- Single dose: Solosec (secnidazole) was approved by the Food and Drug Administration (FDA) in 2017 for the treatment of BV. This is the only oral BV therapy available in a single dose. A 2-gram (g) packet is sprinkled upon food.
- Oral tablets: For 7 days, people usually take these twice a day. Tablets are the most effective medication, according to doctors, especially if the person is breastfeeding or pregnant.
Metronidazole has a negative interaction with alcohol. This combination can make a person sick and cause nausea and vomiting.
Clindamycin is an antibiotic that can be used instead of penicillin. It might work if metronidazole doesn’t work or if the infection comes back.
Clindamycin cream is the first-line treatment that is applied to the vagina. This is done every night for seven days.
Instead, doctors may recommend clindamycin tablets, which must be taken twice a day for seven days, or clindamycin ovules, which must be inserted into the vaginal canal at bedtime for three days.
Due to the fact that clindamycin ovules and cream degrade latex, barrier contraceptive methods may be less effective during treatment.
These are some examples of these methods:
- cervical caps
- latex condoms
Xaciato, a novel clindamycin gel, was recently approved by the FDA for the treatment of BV in females aged 12 and up.
Tinidazole is an antibiotic that can be used to treat BV if metronidazole fails if the condition recurs.
A 2-g oral dose is taken once a day for two days. Alternatively, they can take a 1-g dosage once a day for five days.
To reduce the risk of gastrointestinal adverse effects, anyone taking this medication should avoid alcohol and take their doses with meals.
Treatment for recurring symptoms
Within 12 months of treatment, current treatments are linked to recurrence rates of more than 50% .
Doctors may prescribe a prolonged course of metronidazole for recurrent BV. If this doesn’t work, a metronidazole vaginal gel may be prescribed. This can be used every day for ten days or twice a week for three to six months.
While there is no universal agreement on the optimum technique, treating recurrent BV usually necessitates a longer treatment time.
Probiotics are one home cure that may aid in the treatment of BV. These are helpful bacteria that are alive. Some beneficial yeasts are also referred to as “probiotics.”
Multiple research have shown that probiotics can help cure and prevent BV, according to a 2021 review.
Certain probiotics can help restore the natural balance of bacteria in the vaginal canal by increasing the quantity of vaginal Lactobacilli.
Probiotics include the following:
- intravaginal L. fermentum RC-14
- intravaginal L. acidophilus
- intravaginal L. rhamnosus GR-1
- oral Lactobacillus acidophilus
Still, further research is needed to determine the most effective dosages, treatment durations, and administration routes.
Because untreated BV can lead to serious consequences, anyone experiencing symptoms should cause therapy from a healthcare expert. A person might also inquire about the benefits of taking a probiotic.
BV vs. yeast infection
Vaginal candidiasis is the medical term for a vaginal yeast infection.
BV is not the same as a yeast infection, which is caused by an overgrowth of the Candida fungus. BV, on the other hand, is a bacterial condition.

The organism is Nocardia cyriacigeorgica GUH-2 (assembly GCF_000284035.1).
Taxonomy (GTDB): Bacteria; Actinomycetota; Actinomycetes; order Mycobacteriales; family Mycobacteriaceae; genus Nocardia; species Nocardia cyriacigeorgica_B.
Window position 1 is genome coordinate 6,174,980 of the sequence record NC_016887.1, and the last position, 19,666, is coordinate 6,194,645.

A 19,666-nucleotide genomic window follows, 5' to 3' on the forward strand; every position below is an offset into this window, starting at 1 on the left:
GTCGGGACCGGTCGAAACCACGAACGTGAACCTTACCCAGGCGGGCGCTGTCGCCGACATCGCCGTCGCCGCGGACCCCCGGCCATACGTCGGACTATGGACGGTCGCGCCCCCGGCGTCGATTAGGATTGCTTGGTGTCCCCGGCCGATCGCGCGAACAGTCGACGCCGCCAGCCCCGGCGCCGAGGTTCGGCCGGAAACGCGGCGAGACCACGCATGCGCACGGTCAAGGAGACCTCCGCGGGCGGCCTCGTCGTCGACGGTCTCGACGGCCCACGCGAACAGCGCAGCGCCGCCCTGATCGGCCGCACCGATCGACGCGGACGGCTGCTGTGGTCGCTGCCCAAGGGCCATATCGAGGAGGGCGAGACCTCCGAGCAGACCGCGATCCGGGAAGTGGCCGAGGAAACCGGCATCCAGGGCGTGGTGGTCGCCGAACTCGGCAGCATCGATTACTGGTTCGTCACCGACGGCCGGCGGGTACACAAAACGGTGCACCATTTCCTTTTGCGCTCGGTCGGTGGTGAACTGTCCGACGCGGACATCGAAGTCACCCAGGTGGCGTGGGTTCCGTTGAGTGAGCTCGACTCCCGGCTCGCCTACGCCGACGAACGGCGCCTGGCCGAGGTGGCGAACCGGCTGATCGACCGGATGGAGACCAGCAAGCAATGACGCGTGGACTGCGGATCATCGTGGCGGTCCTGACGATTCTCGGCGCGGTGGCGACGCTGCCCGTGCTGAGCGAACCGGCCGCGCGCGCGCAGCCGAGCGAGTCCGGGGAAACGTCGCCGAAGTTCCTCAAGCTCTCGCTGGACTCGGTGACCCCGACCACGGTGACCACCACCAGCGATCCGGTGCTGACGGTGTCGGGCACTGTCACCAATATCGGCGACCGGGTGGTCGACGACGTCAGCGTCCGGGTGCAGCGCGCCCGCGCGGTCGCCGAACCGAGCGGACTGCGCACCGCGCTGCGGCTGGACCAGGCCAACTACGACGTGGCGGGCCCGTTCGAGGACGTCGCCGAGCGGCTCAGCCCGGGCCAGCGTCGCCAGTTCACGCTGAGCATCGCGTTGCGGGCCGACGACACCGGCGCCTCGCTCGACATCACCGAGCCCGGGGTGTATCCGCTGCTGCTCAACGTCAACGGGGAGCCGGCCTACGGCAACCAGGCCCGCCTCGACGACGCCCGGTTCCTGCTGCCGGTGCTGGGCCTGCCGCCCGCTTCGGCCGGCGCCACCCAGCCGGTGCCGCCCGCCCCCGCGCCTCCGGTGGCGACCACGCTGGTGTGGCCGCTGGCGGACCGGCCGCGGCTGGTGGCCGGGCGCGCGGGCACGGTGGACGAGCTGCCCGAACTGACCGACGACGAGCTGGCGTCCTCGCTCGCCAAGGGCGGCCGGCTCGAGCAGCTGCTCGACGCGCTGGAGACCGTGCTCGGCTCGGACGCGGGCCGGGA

Both of these problems might cause comparable symptoms. A yeast infection can lead to the following symptoms:
- pain or discomfort when urinating
- pain or discomfort during sex
- vaginal itchiness or soreness
- abnormal vaginal discharge
BV causes watery, white or gray vaginal discharge with a fishy odor. A yeast infection usually causes in a thick, creamy, and odorless vaginal discharge. It might taste like cottage cheese.
Because a yeast infection is a fungal infection and BV is a bacterial infection, they need to be treated differently. As a result, getting a professional diagnosis is critical before addressing the symptoms.
From a person’s statement of symptoms and a physical examination, a healthcare expert may be able to diagnose BV.
They may obtain a small sample of vaginal discharge during the examination and send it off for analysis. The doctor may also check the vaginal pH balance to see how acidic it is.
A doctor may request diagnostic testing if a person is sexually active and suspects they have a STI. These may entail collecting sample cells from the vaginal wall using a swab or a small plastic loop.
Because the actual causes of BV are unknown, there is no surefire strategy to prevent it.
These strategies, on the other hand, can help minimize the risk of BV:
- not using scented soaps or vaginal deodorants
- washing underwear in gentle detergents
- using a barrier method of protection, such as a condom, during sex
- avoiding douching
- avoiding perfumed bubble baths
BV is a frequent condition caused by an imbalance in the amount of beneficial and dangerous bacteria in the vaginal area.
Experts aren’t sure whatcauses causing the problem. However, certain circumstances, such as the use of feminine hygiene products and having sex with a new partner or numerous partners, appear to raise the risk.
Untreated BV can raise the risk of STIs and cause severe difficulties, including pregnancy and fertility issues.
BV symptoms might sometimes be mistaken for those of other illnesses that require different treatments. As a result, anyone experiencing BV symptoms should seek medical advice before attempting any treatment or solution.